Three years ago, I attempted to climb Snowdon, England and Wales highest mountain, for the first time.
I was unprepared for the experience, supremely unfit, and attempted to climb the mountain during appalling weather conditions with visibility limited to 10 metres.
The outstanding memory of the experience wasn’t the view (well there wasn’t one because of the cloud), and it wasn’t of getting to the summit. It wasn’t even the thrill and pride of conquering England and Wales highest mountain.
The outstanding memory of the experience was sitting on a large rock halfway up the mountain having a complete and utter meltdown. Continue reading
Just a massive massive thank you to everyone who is believing in me and supporting me in the lead up to my #WalkNZ adventure. Continue reading
3,000km. Five to six months. Mountains, forests, knee-high mud, wet river crossings, kayaking, road walking. The legendary Te Araroa trail down the length of New Zealand. How much training is enough?
I put my hands up – I think I’m not doing enough. At least when I was walking up Box Hill last weekend with a 9.5kg backpack on my back it certainly felt like I hadn’t been doing enough.
Annoying, when back in March I’d put together a comprehensive four-month training programme for this adventure. But life gets in the way. I haven’t stuck to it. Actually, I haven’t even come close. Continue reading
I regretted it the moment the hill started to steepen. It was already hot and muggy, and within minutes of climbing through tropical rainforest to the crater lake lookout, I felt like I was slowly being steamed alive. Continue reading
The Yellow Bus’ door closed and it accelerated off before I could figure out if that was the stop I needed. I looked at the brochure and my map amid high-speed twists and turns. Yeah, I probably should have got off at that stop, I realised.
Oh well, final stop it was then – the Vista do Rei viewpoint that overlooked the magnificent and photo-famous Lagoa das Sete Cidades in the north west of the island of Sao Miguel in the Azores. Continue reading
“I guess I should be grateful that I’m actually on my way to see a volcano,” I thought as the ‘Yellow Bus’ hurtled through the Azorean countryside, passing fields of maize and languid dairy cows.
It had almost been a no-volcano day after a caffeine-deficient, panic-fuelled morning. I’d arrived in the Azores – the volcanic archipelago off the coast of Portugal – the night before rearing to tick off four more volcanoes in my #40by40 challenge.
But it didn’t start the way it was intended to. Continue reading
So, it’s just over six weeks until I leave London heading to New Zealand for #WalkNZ.
I’m still excited but the fear and stress is starting to kick in. Continue reading
Photo credit: Iain Gallagher from Lakes Outdoor Experience
The thought of walking 3,000km down the length of New Zealand is equal parts exciting and scary.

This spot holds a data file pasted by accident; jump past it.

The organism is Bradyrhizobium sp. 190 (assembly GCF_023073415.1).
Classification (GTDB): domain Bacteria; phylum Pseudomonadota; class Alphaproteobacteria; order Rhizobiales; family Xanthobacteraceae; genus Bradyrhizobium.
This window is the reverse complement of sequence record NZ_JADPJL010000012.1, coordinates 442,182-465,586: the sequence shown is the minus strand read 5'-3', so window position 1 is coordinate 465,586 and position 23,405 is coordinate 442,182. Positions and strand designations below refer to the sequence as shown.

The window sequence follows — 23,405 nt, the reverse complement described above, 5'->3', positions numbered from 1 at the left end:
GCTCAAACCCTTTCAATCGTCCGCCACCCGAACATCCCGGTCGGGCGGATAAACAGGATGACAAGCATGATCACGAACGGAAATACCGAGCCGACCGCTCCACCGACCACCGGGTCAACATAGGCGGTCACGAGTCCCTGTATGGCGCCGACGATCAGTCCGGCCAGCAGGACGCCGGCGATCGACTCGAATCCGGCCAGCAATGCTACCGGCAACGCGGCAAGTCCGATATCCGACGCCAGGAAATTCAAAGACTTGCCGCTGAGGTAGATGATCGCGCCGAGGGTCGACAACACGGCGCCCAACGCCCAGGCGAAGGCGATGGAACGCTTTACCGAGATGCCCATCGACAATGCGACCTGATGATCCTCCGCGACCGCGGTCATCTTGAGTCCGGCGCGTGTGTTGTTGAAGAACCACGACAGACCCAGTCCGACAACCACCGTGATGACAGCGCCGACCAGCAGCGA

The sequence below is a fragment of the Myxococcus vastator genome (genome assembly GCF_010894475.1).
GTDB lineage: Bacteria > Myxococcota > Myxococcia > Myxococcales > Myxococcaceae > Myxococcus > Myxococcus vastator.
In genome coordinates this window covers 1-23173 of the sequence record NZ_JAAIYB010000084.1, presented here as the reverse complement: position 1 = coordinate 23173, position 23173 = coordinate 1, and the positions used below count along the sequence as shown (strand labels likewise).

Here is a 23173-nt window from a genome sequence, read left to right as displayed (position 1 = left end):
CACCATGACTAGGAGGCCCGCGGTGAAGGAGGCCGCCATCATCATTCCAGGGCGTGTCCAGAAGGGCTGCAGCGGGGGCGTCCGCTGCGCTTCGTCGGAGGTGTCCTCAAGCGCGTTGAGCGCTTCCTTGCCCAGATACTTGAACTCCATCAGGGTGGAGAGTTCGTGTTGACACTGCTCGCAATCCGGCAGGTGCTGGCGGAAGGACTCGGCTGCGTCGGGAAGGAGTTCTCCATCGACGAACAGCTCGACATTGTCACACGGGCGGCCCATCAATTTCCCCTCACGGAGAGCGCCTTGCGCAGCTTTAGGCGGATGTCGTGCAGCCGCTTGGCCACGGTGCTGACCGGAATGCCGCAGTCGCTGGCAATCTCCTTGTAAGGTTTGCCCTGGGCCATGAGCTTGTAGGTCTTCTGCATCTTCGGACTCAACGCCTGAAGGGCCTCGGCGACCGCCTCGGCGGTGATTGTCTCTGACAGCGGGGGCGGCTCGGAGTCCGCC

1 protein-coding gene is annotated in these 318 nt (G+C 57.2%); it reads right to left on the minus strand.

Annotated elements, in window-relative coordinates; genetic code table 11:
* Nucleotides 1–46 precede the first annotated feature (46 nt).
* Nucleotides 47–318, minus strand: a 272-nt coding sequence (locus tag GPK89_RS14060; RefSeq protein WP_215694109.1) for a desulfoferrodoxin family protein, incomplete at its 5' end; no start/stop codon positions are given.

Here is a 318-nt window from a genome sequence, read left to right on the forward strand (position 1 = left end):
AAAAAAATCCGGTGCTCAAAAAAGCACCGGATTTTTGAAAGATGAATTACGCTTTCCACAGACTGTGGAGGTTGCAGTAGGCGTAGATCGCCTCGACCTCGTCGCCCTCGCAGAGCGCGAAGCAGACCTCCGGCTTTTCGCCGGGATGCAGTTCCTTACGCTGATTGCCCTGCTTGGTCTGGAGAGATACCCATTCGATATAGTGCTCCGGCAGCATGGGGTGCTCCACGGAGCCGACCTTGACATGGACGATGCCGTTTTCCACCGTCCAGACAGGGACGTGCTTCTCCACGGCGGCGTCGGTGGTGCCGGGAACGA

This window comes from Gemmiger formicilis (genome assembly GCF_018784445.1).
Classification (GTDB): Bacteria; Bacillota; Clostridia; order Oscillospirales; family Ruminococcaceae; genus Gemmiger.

Exciting because it’s epic, it’s a challenge and it’s my home country. Scary because it’s seriously hard core, it’s epic, it’s a challenge and mentally I worry about it and whether I can do it.
I chose New Zealand (or rather New Zealand chose me) because it’s where I was born and grew up. In my head, that sits in my comfort zone. I’ve already done some multi-day walks there and experienced New Zealand’s great outdoors so, in my head, the Te Araroa trail sits in my comfort zone. I’ve got friends and family there, there are no dangerous animals like bears, nasty insects, reptiles or diseases. Right now, my comfort zone is so comfy.
When I think of #WalkNZ in these terms, I’m like yeah baby, I can do this.
And then I think of the river crossings. Continue reading
I’ve always been a little trepidatious when it came to kayaking.
Ever since high school when kayaking in the school swimming pool was a component of PE. Physical education, for a geeky teenager who could barely throw a ball to save herself, wasn’t great at the best of times, but the kayaking class was something else.
There I was sat in a kayak, locked in by the spray deck that covered me from the waist down, learning how to capsize and roll the kayak back up.
It didn’t go very well. Continue reading
I don’t need a bully. That nasty someone to belittle me, call me names, tell me I’m no good, that I’m stupid and ugly. Nope, I don’t need a bully – and yet I’m bullied every day.
That’s because I’m my own bully; I’m my own worst enemy.
Since my school days, I’ve barraged myself with negativity, put downs and self-doubt – you’re so uncool, you’re boring, you’re stupid, you’re not attractive, I would tell myself. I’d question what I thought and what I did. I’d tell myself other people were better than me, that I should be more like them, but that I could never be because I wasn’t good enough. Continue reading